In May listeners to BBC World Service radio heard promotion of the BDS campaign – which as usual was not explained to audiences – and the ‘apartheid trope from a Palestinian interviewee.

BBC WS radio’s ‘Newshour’ and the split screen – part two

Also in May the BBC News website published a report concerning an employee of a political NGO involved in boycott activities, 25% of which was given over to sympathetic statements.

BBC News website amplifies the NGO echo-chamber

The same month listeners to BBC Radio Ulster heard BDS messaging from a studio guest.

Inaccuracy, omission and oddity in a BBC Radio Ulster item on Israel – part two

In early June the BBC News website failed to adequately portray the role played by BDS campaigners’ threats in the cancellation of a football match.

How BBC News framed the Argentina-Israel football match story

BBC amends misleading Argentina match report after complaint

In August the BBC News website reported a business story while avoiding any mention of its own amplification of a related BDS campaign four years earlier.

BBC News website’s SodaStream report sidesteps its own previous reporting

In September the BBC News website reported the cancellation of a singer’s performance in Israel and once again made use of the ‘Israel says’ formula.

BBC’s BDS campaign reporting failures continue

Later the same month the BBC News website published a report that included promotion of the ‘apartheid’ smear and amplification of the BDS campaign.

BBC News continues to mainstream BDS and the ‘apartheid’ smear

A BBC News website report published in October erased the participation of BDS campaigners from an account of a ‘tolerance rally’.

Looking beyond the BBC Berlin correspondent’s framing

In November the BBC News website produced inadequate reporting about a boycott campaign initiated by political NGOs.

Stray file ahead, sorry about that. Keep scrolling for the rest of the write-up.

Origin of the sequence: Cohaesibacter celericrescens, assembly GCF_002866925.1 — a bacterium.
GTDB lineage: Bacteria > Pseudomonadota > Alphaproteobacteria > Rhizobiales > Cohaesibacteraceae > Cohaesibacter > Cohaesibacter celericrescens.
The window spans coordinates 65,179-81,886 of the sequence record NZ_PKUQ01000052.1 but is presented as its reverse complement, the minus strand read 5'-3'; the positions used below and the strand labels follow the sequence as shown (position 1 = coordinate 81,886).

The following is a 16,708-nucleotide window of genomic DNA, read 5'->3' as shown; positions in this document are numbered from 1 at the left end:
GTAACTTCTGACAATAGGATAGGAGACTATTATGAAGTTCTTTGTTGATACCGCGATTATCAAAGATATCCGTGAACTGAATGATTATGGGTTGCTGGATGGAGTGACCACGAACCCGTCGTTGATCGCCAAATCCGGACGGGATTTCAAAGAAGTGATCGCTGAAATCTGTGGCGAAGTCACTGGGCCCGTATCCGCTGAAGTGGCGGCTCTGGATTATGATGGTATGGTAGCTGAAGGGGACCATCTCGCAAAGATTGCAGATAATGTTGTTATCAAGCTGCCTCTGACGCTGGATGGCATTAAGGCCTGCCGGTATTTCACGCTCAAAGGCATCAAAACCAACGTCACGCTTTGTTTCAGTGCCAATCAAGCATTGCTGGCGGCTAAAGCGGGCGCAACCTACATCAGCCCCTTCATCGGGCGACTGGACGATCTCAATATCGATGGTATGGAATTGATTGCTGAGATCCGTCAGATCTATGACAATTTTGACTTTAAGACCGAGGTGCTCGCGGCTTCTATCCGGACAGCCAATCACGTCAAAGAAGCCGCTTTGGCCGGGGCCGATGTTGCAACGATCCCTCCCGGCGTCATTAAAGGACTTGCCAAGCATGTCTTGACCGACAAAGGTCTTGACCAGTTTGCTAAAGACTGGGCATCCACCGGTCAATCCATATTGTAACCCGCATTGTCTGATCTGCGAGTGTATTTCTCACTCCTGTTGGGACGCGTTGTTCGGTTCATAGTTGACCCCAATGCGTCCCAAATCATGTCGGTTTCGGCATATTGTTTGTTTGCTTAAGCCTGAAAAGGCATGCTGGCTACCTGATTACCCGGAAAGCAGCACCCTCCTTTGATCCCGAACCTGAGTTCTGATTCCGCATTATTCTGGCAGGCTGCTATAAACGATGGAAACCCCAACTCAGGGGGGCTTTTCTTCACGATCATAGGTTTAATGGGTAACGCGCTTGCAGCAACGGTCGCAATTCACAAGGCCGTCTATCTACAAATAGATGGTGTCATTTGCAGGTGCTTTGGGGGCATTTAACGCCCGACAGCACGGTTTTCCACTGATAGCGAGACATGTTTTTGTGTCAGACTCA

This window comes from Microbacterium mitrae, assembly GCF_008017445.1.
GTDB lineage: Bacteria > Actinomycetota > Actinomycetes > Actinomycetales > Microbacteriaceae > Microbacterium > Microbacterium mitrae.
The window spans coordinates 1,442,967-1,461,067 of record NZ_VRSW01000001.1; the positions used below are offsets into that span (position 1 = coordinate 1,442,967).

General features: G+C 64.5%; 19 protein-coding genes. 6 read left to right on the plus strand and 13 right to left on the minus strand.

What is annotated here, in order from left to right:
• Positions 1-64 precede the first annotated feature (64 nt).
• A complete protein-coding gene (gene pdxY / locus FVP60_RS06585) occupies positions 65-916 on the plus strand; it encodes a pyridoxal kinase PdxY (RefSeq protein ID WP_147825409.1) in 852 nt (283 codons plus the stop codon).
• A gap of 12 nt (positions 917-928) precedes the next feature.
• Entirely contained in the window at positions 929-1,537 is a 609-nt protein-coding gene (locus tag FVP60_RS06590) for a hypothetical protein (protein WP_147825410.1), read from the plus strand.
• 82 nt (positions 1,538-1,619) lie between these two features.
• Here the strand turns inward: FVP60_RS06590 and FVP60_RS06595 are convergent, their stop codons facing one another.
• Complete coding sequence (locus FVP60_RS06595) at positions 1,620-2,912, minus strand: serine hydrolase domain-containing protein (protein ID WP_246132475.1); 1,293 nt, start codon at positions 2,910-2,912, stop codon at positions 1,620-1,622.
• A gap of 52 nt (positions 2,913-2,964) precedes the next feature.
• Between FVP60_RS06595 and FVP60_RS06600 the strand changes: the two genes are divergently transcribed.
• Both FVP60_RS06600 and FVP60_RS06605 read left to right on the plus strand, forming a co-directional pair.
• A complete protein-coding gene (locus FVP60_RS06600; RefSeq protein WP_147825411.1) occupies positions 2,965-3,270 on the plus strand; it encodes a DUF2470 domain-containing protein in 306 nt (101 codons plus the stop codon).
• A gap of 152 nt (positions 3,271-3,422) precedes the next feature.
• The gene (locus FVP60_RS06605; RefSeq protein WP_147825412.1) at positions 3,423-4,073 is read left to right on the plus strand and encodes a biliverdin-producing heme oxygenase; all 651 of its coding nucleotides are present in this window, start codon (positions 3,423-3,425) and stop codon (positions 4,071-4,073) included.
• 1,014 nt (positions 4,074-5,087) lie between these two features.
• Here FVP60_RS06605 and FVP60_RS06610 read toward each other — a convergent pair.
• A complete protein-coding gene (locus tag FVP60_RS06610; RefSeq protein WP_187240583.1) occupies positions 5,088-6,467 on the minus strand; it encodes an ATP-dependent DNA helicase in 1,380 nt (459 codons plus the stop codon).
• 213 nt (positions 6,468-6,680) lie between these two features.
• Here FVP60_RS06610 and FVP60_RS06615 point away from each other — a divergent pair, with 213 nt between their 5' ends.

BBC News website framing of the Airbnb listings story

Later the same month listeners to BBC Radio 4 heard an inadequate report on Quaker support for the BDS campaign.

BBC R4’s ‘Today’ highlights Quaker hypocrisy but still fails listeners

Once again on no occasion throughout 2018 were audiences told in the BBC’s own words that the BDS campaign is opposed to Jews having the basic human right to self-determination in their own country and that denial of Israel’s right to exist is considered – including by the UN Secretary General and according to the definition adopted by the UK government – to be a form of antisemitism.

That obviously hinders the ability of audiences to put the BDS campaign’s claim to be a non-racist human rights organisation into its appropriate context and affects their view of criticism of the campaign from other sources.

The fact that on two occasions in 2018 we saw the BBC News website telling readers that “Israel says the BDS movement opposes the country’s very existence and is motivated by anti-Semitism” does not mean that the story has been reported accurately and impartially.

Related Articles:

Reviewing BBC reporting on the BDS campaign in 2017

 

 

 

BBC audiences materially misled by inaccurate claims from ‘Hardtalk’ host

Earlier this month we noted that the BBC had ignored a protest march organised by teenagers living in communities close to the border with the Gaza Strip.

“Since the BBC began reporting on the ‘Great Return March’ violent rioting over seven months ago, BBC audiences have seen the grand total of one minute and twenty seconds of coverage reflecting the point of view of residents of the Israeli communities close to the Gaza Strip-Israel border who are affected by the violence.”

That particular protest did eventually get a very brief mention in one radio programme over a week later but BBC audiences have heard nothing of the many additional protests organised by those affected by terrorism from the Gaza Strip, both before and after the last serious incident in mid-November.

“Residents of the Gaza border and their supporters protested in Tel Aviv on Saturday night [August 18th 2018 – Ed.], demanding the government to “restore the sense of security.”

The protesters called out “We’re not cannon fodder” and “Bibi, Bibi, wake up, the south is burning”—referring to Prime Minister Benjamin Netanyahu by his nickname.

They carried signs saying: “The south is on fire” and “We’re tired of burned fields and weeping children.””

And: